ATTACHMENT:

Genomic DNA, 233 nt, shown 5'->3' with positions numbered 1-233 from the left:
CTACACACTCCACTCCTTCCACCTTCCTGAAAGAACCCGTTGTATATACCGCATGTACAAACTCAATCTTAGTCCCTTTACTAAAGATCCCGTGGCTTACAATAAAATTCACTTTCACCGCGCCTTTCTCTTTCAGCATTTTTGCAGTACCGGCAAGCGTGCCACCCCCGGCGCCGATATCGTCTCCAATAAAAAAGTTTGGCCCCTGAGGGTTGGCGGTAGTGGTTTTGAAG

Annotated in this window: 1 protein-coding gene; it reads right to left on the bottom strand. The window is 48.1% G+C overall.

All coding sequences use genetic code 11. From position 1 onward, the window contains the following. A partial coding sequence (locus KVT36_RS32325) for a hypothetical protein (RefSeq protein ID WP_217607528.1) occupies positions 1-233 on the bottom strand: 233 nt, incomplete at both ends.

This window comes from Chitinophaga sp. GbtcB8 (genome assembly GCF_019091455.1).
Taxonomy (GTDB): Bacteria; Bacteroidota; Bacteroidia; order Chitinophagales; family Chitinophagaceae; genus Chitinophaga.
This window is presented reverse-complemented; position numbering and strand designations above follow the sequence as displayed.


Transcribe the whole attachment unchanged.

Genomic DNA, 233 nt, shown 5'->3' with positions numbered 1-233 from the left:
CTACACACTCCACTCCTTCCACCTTCCTGAAAGAACCCGTTGTATATACCGCATGTACAAACTCAATCTTAGTCCCTTTACTAAAGATCCCGTGGCTTACAATAAAATTCACTTTCACCGCGCCTTTCTCTTTCAGCATTTTTGCAGTACCGGCAAGCGTGCCACCCCCGGCGCCGATATCGTCTCCAATAAAAAAGTTTGGCCCCTGAGGGTTGGCGGTAGTGGTTTTGAAG

Annotated in this window: 1 protein-coding gene; it reads right to left on the bottom strand. The window is 48.1% G+C overall.

All coding sequences use genetic code 11. From position 1 onward, the window contains the following. A partial coding sequence (locus KVT36_RS32325) for a hypothetical protein (RefSeq protein ID WP_217607528.1) occupies positions 1-233 on the bottom strand: 233 nt, incomplete at both ends.

This window comes from Chitinophaga sp. GbtcB8 (genome assembly GCF_019091455.1).
Taxonomy (GTDB): Bacteria; Bacteroidota; Bacteroidia; order Chitinophagales; family Chitinophagaceae; genus Chitinophaga.
This window is presented reverse-complemented; position numbering and strand designations above follow the sequence as displayed.